Warsaw, 29 July 1949. Member of the Main Commission for the Investigation of German Crimes in Poland, Norbert Szuman, interviewed the person named below as an unsworn witness. Having been advised of the criminal liability for making false declarations, the witness testified as follows:

Name and surname Urszula Chrzanowska, née Pałys
Date and place of birth 27 June 1908, Wola Skromowska
Parents’ names Jan Ariusz and Kamila, née Błocka
Father’s occupation blacksmith
Nationality and state affiliation Polish
Religious affiliation Roman Catholic
Education three grades of evening school
Occupation dressmaker
Place of residence Olszewska Street 8, flat 8, Warsaw
Criminal record none

When the Warsaw Uprising broke out I was in my house at Madalińskiego Street 19/21. On 1 August 1944 there were insurgents in our property, but they soon withdrew in the direction of Grażyny Street. Our house was not fired at and I saw no Germans. Things were calm at our place until the afternoon of 2 August 1944. At about 4.00 p.m. shrapnel hit the corner of our house, sowing confusion among the house residents and wounding a few. They began to run down into the shelter, that is, into the underground ditch connecting the florist’s with the hotbeds (the house owner, Jan Siniarski, was a gardener). Siniarski’s stable also began to burn. In a panic, I started taking my things down into the shelter. At that moment the Germans appeared in our property, but I don’t know what type of troops they were. Józef Fabisiak who lives at Belgijska Street 3, flat 6 will probably be able to provide information regarding this. The Germans ordered everyone to come out of the greenhouse. Using the second entrance I went into the shelter in order to find my mother and my daughter who had already taken refuge in the shelter. I couldn’t find them. The Germans killed on the spot everyone who had emerged from the shelter. Through the florist’s door which gave onto the garden, I saw what they were doing. I went back to the ditch and sat in the corner on the coal. From where I was I could hear the Germans throwing grenades all over the courtyard. After about forty minutes the shooting died down, and so did the steps in the courtyard. I believed the Germans had already left. I approached the exit stairs leading to the florist’s. The stairs were filled with a pile of dead bodies. The Germans threw those whom they had murdered into the florist’s. So I returned to the second entrance. There was another pile of dead bodies lying at the door. I began to search through the dead for my husband, mother and child. I didn’t realize that Germans had come up to me. One of them asked me in Polish – where are the bandits? When I told him that they themselves were bandits, he wanted to shoot me. But the second German standing next to him told me to go to the house at Grażyny Street 22. As it turned out, there were insurgents in the house adjoining Siniarski’s property where the Germans stayed until the evening of that day. They reappeared in this area a few times a day during the following week. Once, I saw them set fire to a pile of dead bodies. More than 20 people may have been killed during the execution carried out in Siniarski’s garden. The execution was witnessed by my husband, Marian Chrzanowski (he lives at Oleśnicka Street 8, flat 8), Rycaj, who works as a gardener at the Presidency of the Council of Ministers in Krakowskie Przedmieście Street and Stefania Łasińska (who lives at Padewska Street 20).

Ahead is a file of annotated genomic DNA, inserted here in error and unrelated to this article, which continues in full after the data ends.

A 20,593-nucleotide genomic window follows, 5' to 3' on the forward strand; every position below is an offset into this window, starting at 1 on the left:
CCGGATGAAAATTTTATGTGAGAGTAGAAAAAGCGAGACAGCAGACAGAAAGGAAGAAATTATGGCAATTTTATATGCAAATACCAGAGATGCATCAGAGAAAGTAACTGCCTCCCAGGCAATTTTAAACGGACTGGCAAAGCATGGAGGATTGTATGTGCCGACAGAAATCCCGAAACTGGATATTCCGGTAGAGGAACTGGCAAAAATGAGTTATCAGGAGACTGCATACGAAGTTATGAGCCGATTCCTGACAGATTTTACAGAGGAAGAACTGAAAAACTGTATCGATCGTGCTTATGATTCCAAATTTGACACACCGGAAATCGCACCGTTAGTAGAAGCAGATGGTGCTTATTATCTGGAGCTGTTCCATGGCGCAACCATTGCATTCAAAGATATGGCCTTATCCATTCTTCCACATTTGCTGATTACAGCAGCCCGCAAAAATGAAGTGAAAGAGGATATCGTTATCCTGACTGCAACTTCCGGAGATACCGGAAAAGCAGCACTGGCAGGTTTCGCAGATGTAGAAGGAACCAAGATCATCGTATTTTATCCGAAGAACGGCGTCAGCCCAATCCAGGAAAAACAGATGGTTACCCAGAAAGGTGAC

I stayed at Grażyny Street until the surrender of Mokotów, that is, until 27 September 1944. That day in the morning I went down the road marked out by the Germans to Służewiec, from where we were taken at night to Pruszków.

At this the report was concluded and read out.